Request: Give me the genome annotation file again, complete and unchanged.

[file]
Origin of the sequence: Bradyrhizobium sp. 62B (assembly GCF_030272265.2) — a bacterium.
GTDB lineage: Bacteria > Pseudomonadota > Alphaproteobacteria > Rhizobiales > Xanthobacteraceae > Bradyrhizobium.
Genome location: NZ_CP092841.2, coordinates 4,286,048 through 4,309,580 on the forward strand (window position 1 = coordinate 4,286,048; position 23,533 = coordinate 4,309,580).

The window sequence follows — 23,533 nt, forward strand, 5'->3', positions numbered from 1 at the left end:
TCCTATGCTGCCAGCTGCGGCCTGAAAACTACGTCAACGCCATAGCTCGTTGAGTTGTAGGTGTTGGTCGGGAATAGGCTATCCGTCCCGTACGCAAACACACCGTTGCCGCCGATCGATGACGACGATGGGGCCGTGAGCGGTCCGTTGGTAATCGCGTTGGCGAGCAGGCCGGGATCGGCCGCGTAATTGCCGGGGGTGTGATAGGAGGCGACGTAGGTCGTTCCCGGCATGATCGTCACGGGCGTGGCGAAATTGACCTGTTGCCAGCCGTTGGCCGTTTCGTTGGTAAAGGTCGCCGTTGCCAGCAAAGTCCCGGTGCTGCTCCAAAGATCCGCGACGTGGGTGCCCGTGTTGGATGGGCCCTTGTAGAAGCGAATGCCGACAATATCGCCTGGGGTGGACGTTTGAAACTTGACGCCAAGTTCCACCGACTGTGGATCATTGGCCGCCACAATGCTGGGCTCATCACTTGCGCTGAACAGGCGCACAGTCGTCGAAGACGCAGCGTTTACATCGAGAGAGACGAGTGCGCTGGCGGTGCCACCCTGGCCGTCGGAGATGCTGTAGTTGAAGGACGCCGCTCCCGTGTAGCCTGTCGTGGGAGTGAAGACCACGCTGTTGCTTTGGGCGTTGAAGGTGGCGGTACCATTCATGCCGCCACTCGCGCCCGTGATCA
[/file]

Origin of the sequence: Bradyrhizobium sp. 62B (assembly GCF_030272265.2) — a bacterium.
GTDB lineage: Bacteria > Pseudomonadota > Alphaproteobacteria > Rhizobiales > Xanthobacteraceae > Bradyrhizobium.
Genome location: NZ_CP092841.2, coordinates 4,286,048 through 4,309,580 on the forward strand (window position 1 = coordinate 4,286,048; position 23,533 = coordinate 4,309,580).

The window sequence follows — 23,533 nt, forward strand, 5'->3', positions numbered from 1 at the left end:
TCCTATGCTGCCAGCTGCGGCCTGAAAACTACGTCAACGCCATAGCTCGTTGAGTTGTAGGTGTTGGTCGGGAATAGGCTATCCGTCCCGTACGCAAACACACCGTTGCCGCCGATCGATGACGACGATGGGGCCGTGAGCGGTCCGTTGGTAATCGCGTTGGCGAGCAGGCCGGGATCGGCCGCGTAATTGCCGGGGGTGTGATAGGAGGCGACGTAGGTCGTTCCCGGCATGATCGTCACGGGCGTGGCGAAATTGACCTGTTGCCAGCCGTTGGCCGTTTCGTTGGTAAAGGTCGCCGTTGCCAGCAAAGTCCCGGTGCTGCTCCAAAGATCCGCGACGTGGGTGCCCGTGTTGGATGGGCCCTTGTAGAAGCGAATGCCGACAATATCGCCTGGGGTGGACGTTTGAAACTTGACGCCAAGTTCCACCGACTGTGGATCATTGGCCGCCACAATGCTGGGCTCATCACTTGCGCTGAACAGGCGCACAGTCGTCGAAGACGCAGCGTTTACATCGAGAGAGACGAGTGCGCTGGCGGTGCCACCCTGGCCGTCGGAGATGCTGTAGTTGAAGGACGCCGCTCCCGTGTAGCCTGTCGTGGGAGTGAAGACCACGCTGTTGCTTTGGGCGTTGAAGGTGGCGGTACCATTCATGCCGCCACTCGCGCCCGTGATCA